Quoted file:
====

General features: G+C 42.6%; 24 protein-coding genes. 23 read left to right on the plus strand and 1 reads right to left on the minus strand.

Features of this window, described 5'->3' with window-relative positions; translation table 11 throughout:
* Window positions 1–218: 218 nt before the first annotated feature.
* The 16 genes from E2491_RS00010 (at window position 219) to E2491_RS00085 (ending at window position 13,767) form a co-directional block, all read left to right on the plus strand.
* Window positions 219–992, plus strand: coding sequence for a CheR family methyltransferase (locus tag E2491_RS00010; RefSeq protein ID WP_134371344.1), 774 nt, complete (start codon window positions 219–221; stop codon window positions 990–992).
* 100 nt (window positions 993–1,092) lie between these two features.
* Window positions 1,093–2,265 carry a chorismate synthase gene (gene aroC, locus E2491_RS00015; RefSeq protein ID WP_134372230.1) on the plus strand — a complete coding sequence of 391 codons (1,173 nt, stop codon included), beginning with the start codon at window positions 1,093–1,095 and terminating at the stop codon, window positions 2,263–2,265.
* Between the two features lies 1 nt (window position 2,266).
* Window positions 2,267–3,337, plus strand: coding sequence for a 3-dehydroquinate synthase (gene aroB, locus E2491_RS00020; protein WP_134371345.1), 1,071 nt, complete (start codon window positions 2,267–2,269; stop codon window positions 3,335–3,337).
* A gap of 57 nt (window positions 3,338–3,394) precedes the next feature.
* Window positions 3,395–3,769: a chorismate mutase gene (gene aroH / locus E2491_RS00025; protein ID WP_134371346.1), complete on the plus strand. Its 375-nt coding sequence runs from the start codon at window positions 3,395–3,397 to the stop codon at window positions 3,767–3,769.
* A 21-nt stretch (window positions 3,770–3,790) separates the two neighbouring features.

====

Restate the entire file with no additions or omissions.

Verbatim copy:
General features: G+C 42.6%; 24 protein-coding genes. 23 read left to right on the plus strand and 1 reads right to left on the minus strand.

Features of this window, described 5'->3' with window-relative positions; translation table 11 throughout:
* Window positions 1–218: 218 nt before the first annotated feature.
* The 16 genes from E2491_RS00010 (at window position 219) to E2491_RS00085 (ending at window position 13,767) form a co-directional block, all read left to right on the plus strand.
* Window positions 219–992, plus strand: coding sequence for a CheR family methyltransferase (locus tag E2491_RS00010; RefSeq protein ID WP_134371344.1), 774 nt, complete (start codon window positions 219–221; stop codon window positions 990–992).
* 100 nt (window positions 993–1,092) lie between these two features.
* Window positions 1,093–2,265 carry a chorismate synthase gene (gene aroC, locus E2491_RS00015; RefSeq protein ID WP_134372230.1) on the plus strand — a complete coding sequence of 391 codons (1,173 nt, stop codon included), beginning with the start codon at window positions 1,093–1,095 and terminating at the stop codon, window positions 2,263–2,265.
* Between the two features lies 1 nt (window position 2,266).
* Window positions 2,267–3,337, plus strand: coding sequence for a 3-dehydroquinate synthase (gene aroB, locus E2491_RS00020; protein WP_134371345.1), 1,071 nt, complete (start codon window positions 2,267–2,269; stop codon window positions 3,335–3,337).
* A gap of 57 nt (window positions 3,338–3,394) precedes the next feature.
* Window positions 3,395–3,769: a chorismate mutase gene (gene aroH / locus E2491_RS00025; protein ID WP_134371346.1), complete on the plus strand. Its 375-nt coding sequence runs from the start codon at window positions 3,395–3,397 to the stop codon at window positions 3,767–3,769.
* A 21-nt stretch (window positions 3,770–3,790) separates the two neighbouring features.